Later, these challenges were readdressed by Concretism, which restated the need for acting in an exploratory, experimental way as the main path for the creation of the Brazilian poetry. Besides “inventing” a Brazillian form of quality literary translation, Concretism launched, and more or less bound together, even if only temporarily, good poets such as Haroldo de Campos, Ferreira Gullar, Augusto de Campos, Afonso Ávila — not to mention Mário Faustino, up until his untimely death. The issue of a Brazilian exploratory art remained alive in the Tropicalism of Caetano Veloso and Torquato Neto, a movement that fused “high” and “low” cultures via pop music. As of the 1970’s, Tropicalism’s significance began to fade as creativity waned , above all, its discourse lost the vital “movement” content of group interaction. Certainly, one of the causes was the military dictatorship from 1964 to 1985. The lack of hope for a socialist utopia — for solidarity -was a second cause. In any case, by the 1970s, the collective proposals of Concretism (such as parting with the “romantic” concept of authorship) and Tropicalism (such as the rethinking of local/universal, developed/underdeveloped) had become frozen in the work of their creators. Indeed, these movements seemed to transform themselves into literary-musical schools with their own “standards.” On the one hand, this allowed for a strong regrouping of the ever-present conservative poetics that is opposed to social and aesthetic change (which nowadays is neo-Parnasian, late neo-Modernist, and a visual poetry of repetition). On the other hand, the dissolution of these movements allowed a space for creative individual responses – with the disadvantage that such responses had little visibility in terms of Brazilian poetry’s identity as an inventive art. However, the most consequential result of the lack of a collective and renewed “agenda” for innovation was the establishing of an authoritarianism in the public representation of the activity and thinking of poets, critics, scholars; that is the spreading of the myth that there was but a “single model” for innovation (Concretism), a myth that enforces “conservativeness” without acknowledging it. The issue of what it means to be Brazilian at this particular time in our history was never — has never been — addressed. Almost everyone accepted this or that labeling under the umbrella of a poorly conceived and diffuse idea of “post-modernism”.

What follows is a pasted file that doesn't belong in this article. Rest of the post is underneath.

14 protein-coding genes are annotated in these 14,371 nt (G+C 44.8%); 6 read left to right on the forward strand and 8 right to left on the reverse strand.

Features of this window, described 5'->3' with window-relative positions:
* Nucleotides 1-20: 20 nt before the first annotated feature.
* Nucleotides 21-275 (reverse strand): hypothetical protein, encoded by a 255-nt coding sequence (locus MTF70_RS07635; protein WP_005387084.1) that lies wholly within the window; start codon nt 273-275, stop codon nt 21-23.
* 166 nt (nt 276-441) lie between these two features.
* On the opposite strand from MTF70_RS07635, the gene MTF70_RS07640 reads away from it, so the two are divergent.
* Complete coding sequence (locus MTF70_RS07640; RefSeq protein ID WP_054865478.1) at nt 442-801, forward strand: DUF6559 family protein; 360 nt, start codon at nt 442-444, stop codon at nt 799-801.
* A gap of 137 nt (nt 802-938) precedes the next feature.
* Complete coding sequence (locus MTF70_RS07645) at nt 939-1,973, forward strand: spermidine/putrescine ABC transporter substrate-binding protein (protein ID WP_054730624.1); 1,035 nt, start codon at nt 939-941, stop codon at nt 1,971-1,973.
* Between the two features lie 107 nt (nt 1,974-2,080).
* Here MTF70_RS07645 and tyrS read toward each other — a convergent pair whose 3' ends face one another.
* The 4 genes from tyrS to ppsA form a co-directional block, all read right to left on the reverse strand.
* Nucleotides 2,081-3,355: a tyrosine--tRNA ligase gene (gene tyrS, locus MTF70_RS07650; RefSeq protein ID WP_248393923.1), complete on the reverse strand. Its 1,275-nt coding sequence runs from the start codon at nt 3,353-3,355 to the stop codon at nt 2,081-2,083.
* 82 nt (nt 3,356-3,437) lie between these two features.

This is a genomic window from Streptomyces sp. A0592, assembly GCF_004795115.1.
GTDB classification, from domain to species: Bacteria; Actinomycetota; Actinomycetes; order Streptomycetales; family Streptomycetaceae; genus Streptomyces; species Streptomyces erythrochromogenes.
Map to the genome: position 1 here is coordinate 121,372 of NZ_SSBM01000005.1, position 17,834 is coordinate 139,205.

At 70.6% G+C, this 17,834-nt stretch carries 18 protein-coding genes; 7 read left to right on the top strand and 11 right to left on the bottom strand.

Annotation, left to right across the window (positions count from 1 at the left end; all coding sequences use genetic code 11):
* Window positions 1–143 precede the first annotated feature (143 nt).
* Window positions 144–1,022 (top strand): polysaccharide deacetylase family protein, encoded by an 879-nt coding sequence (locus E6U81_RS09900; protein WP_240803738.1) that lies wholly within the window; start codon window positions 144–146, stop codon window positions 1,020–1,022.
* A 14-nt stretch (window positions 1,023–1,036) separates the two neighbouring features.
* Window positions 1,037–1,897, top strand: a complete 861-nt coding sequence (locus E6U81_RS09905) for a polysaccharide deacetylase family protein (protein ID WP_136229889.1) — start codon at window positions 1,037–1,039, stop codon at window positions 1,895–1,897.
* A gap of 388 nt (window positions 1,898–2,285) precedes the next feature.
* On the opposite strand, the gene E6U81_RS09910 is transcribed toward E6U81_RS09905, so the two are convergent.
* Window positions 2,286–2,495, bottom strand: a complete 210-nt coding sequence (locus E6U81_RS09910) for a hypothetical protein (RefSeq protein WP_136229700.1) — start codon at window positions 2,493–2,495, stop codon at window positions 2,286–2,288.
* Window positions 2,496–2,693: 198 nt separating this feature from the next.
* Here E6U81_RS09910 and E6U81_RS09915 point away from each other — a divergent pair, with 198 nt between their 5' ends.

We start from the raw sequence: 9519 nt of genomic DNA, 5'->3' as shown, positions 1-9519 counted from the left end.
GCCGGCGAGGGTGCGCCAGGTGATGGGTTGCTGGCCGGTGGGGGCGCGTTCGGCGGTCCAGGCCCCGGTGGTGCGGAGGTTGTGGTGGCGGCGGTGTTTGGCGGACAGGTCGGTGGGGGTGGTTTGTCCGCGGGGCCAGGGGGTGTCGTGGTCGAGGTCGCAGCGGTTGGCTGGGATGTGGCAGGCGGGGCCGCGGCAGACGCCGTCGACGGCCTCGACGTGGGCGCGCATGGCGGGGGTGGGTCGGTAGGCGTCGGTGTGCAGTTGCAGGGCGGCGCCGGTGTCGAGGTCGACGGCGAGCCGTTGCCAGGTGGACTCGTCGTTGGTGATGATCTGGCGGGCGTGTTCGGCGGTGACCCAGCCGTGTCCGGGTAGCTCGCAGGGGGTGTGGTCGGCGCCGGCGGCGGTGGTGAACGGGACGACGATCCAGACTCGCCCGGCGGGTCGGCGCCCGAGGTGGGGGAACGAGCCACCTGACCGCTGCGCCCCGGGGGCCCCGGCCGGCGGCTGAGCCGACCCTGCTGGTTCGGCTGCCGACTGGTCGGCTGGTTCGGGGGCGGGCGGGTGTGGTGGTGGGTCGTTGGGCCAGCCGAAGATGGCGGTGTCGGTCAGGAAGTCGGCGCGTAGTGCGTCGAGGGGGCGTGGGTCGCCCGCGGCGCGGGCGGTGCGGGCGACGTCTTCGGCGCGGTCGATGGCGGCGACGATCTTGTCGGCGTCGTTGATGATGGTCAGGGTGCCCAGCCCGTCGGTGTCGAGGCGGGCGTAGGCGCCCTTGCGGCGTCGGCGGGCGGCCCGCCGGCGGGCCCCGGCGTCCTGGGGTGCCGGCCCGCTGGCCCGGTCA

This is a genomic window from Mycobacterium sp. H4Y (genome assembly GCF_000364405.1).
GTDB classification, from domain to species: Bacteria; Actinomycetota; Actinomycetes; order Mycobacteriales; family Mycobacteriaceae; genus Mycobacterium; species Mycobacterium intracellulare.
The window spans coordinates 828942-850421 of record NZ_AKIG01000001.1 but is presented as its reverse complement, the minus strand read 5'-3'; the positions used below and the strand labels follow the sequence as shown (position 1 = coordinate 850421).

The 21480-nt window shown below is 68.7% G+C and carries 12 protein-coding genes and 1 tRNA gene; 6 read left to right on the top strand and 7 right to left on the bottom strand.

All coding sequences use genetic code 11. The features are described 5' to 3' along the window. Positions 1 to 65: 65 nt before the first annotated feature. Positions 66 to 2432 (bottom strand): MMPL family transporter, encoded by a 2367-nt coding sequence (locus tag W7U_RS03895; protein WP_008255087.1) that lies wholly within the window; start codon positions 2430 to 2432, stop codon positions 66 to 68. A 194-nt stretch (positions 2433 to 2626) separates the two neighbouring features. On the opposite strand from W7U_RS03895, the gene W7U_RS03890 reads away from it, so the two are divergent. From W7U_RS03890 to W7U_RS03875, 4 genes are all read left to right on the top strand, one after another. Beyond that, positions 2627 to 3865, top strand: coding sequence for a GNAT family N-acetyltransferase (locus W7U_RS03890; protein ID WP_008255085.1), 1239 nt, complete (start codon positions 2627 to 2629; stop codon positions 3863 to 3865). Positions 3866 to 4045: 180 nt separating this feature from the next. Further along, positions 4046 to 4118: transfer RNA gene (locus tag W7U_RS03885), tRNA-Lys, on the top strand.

Torquato Neto (1944 – 1972) anticipated this crisis situation in the post-tropicalist text “you call me up”: “you call me up / I wanna go to the movies / you bawl me out / and my love doesn’t please / you love me / but that train’s already moved on / how much time / that time’s been gone.” In this context, it is important to note the differing consciousness that enfolds in the poem: a consciousness that is at first naive (“I wanna go to the movies”) and loving (“my love doesn’t please”), but then abruptly reveals, in language and content, the consciousness of an era (concretist and “pop”) that is over: “how much time / that time’s been gone.” The perception that “that time’s been gone” and that now there is an emptiness echoes the sense of many younger poets in the 70s and 80s about the state of Brazilian poetry. (There are remarkable,coincident similarities between L=A=N=G=U=A=G=E Poetry, — the poetry of the lung — and the texts of the dispersed Brazilian authors.1 ) The “certitude” that “that time’s been gone” reappears in the 80’s in “Traveling Theater” by Duda Machado (1944 – ) — that reports, in a parody, the story of actors that performed for three years the same play and routinely and successfully became alienated from the original text. The poem “depicts” the uneasiness caused by the “loss of the original” and, ironically, the joy of recovering it, but now under the condition of its repetition or “school”: “In the dressing rooms, the actors could hardly look at each other. Only later, over dinner at the hotel restaurant, did they realize, with excitement, that they had followed every dialogue, every scene, from the original play…”.2 Duda’s poetry, in another text from 1980’s entitled “Happening” recovers the need for innovation, now with positive and complete inflection, different from the ones proposed by concretist and tropicalist movements: “anybody / some nobody / someone else / who / in turn / mirage / of mirrored reflections / point / of intersection of the real / it was / it is written.” The subject abandons the mirage form (impossibility) or the mirrored reflection (copyist) to affirm, arriving in the present time: “it is written.”